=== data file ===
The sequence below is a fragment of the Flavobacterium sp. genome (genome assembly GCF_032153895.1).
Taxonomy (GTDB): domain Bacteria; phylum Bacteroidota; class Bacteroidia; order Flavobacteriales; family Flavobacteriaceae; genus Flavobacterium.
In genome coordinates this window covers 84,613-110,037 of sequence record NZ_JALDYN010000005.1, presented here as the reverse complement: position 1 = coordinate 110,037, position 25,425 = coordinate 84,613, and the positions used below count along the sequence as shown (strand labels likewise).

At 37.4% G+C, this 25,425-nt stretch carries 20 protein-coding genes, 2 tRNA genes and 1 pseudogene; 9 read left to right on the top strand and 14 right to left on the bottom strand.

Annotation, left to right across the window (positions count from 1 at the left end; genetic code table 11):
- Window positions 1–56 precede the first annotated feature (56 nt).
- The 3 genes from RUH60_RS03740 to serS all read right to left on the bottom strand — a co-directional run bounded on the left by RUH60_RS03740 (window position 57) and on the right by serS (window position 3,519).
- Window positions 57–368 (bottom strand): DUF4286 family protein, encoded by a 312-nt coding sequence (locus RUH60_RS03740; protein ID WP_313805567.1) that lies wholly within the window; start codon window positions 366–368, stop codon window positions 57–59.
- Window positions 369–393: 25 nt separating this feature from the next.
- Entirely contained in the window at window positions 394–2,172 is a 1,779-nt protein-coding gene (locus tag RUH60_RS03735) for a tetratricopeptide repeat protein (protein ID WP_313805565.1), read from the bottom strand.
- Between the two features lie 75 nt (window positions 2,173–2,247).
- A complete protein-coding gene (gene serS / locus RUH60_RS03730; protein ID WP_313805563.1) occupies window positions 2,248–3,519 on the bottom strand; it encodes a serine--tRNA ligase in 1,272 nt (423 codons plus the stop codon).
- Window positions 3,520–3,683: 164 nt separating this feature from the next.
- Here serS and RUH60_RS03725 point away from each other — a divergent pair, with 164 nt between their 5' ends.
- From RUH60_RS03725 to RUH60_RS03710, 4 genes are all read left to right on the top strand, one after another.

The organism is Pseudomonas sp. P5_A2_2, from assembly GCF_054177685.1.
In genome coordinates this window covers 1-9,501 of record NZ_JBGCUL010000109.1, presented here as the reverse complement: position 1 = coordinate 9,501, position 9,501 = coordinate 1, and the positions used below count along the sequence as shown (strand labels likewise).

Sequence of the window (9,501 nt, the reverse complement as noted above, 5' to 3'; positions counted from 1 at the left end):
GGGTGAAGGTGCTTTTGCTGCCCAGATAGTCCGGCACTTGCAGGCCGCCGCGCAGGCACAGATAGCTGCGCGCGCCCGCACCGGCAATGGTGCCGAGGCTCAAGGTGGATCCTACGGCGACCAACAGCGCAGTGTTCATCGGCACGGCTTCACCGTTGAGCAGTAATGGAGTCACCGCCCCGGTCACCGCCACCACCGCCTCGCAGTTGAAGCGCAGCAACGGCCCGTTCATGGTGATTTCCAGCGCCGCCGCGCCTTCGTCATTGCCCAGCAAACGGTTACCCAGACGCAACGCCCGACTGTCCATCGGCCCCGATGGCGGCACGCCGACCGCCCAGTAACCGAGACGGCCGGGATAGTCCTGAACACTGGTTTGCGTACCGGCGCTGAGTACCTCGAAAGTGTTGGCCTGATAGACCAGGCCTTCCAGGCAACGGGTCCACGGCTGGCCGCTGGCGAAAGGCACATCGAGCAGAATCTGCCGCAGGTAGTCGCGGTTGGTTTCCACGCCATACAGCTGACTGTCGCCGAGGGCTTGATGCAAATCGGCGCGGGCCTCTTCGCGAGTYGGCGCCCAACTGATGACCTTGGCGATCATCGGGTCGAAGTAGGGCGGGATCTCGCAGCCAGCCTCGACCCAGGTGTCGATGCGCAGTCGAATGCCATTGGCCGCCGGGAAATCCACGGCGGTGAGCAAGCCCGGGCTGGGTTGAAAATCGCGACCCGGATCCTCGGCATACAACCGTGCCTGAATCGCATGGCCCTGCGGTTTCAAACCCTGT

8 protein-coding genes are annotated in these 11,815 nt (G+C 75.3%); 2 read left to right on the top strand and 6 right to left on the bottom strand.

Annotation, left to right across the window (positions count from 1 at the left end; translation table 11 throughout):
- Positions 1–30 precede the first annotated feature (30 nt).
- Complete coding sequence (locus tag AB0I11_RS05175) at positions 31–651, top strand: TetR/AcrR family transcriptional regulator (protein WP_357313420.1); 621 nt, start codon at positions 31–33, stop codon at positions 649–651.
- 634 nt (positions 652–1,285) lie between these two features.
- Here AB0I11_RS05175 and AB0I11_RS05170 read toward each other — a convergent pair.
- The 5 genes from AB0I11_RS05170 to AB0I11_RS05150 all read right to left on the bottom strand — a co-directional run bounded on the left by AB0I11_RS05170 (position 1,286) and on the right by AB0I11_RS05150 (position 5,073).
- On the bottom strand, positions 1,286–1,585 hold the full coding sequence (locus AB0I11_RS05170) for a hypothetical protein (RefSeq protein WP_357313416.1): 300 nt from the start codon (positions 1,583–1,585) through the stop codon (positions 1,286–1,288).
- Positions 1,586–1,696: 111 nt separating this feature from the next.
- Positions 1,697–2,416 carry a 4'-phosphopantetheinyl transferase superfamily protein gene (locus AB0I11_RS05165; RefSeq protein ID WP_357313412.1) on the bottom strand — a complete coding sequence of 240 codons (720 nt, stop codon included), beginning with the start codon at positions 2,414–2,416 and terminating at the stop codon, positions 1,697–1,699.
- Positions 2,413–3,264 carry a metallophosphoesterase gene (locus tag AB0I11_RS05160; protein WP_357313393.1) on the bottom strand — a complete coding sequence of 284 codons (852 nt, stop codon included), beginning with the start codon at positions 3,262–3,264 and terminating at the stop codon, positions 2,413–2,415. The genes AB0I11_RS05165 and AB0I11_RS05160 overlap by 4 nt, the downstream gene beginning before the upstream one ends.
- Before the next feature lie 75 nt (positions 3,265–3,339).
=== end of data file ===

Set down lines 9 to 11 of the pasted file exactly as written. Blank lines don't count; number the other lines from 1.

- Window positions 369–393: 25 nt separating this feature from the next.
- Entirely contained in the window at window positions 394–2,172 is a 1,779-nt protein-coding gene (locus tag RUH60_RS03735) for a tetratricopeptide repeat protein (protein ID WP_313805565.1), read from the bottom strand.
- Between the two features lie 75 nt (window positions 2,173–2,247).